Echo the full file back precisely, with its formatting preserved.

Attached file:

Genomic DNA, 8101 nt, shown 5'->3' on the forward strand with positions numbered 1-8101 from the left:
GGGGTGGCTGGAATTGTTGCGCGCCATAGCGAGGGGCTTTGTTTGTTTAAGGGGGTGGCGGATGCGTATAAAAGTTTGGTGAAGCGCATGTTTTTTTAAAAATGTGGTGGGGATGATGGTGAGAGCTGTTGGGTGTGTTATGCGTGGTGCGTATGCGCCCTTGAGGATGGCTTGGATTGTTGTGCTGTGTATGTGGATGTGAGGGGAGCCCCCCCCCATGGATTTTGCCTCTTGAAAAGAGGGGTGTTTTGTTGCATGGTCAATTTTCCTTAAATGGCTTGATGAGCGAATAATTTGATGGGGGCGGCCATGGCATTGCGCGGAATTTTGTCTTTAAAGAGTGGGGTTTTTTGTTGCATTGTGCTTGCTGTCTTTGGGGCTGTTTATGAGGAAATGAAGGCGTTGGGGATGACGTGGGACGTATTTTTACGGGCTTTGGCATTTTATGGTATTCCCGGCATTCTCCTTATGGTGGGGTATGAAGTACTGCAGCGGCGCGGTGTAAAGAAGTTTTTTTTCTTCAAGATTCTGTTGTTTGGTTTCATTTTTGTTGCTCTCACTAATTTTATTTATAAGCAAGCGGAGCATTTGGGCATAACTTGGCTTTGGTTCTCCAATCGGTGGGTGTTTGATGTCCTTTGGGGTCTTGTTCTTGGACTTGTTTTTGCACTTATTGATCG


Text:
Genomic DNA, 8101 nt, shown 5'->3' on the forward strand with positions numbered 1-8101 from the left:
GGGGTGGCTGGAATTGTTGCGCGCCATAGCGAGGGGCTTTGTTTGTTTAAGGGGGTGGCGGATGCGTATAAAAGTTTGGTGAAGCGCATGTTTTTTTAAAAATGTGGTGGGGATGATGGTGAGAGCTGTTGGGTGTGTTATGCGTGGTGCGTATGCGCCCTTGAGGATGGCTTGGATTGTTGTGCTGTGTATGTGGATGTGAGGGGAGCCCCCCCCCATGGATTTTGCCTCTTGAAAAGAGGGGTGTTTTGTTGCATGGTCAATTTTCCTTAAATGGCTTGATGAGCGAATAATTTGATGGGGGCGGCCATGGCATTGCGCGGAATTTTGTCTTTAAAGAGTGGGGTTTTTTGTTGCATTGTGCTTGCTGTCTTTGGGGCTGTTTATGAGGAAATGAAGGCGTTGGGGATGACGTGGGACGTATTTTTACGGGCTTTGGCATTTTATGGTATTCCCGGCATTCTCCTTATGGTGGGGTATGAAGTACTGCAGCGGCGCGGTGTAAAGAAGTTTTTTTTCTTCAAGATTCTGTTGTTTGGTTTCATTTTTGTTGCTCTCACTAATTTTATTTATAAGCAAGCGGAGCATTTGGGCATAACTTGGCTTTGGTTCTCCAATCGGTGGGTGTTTGATGTCCTTTGGGGTCTTGTTCTTGGACTTGTTTTTGCACTTATTGATCG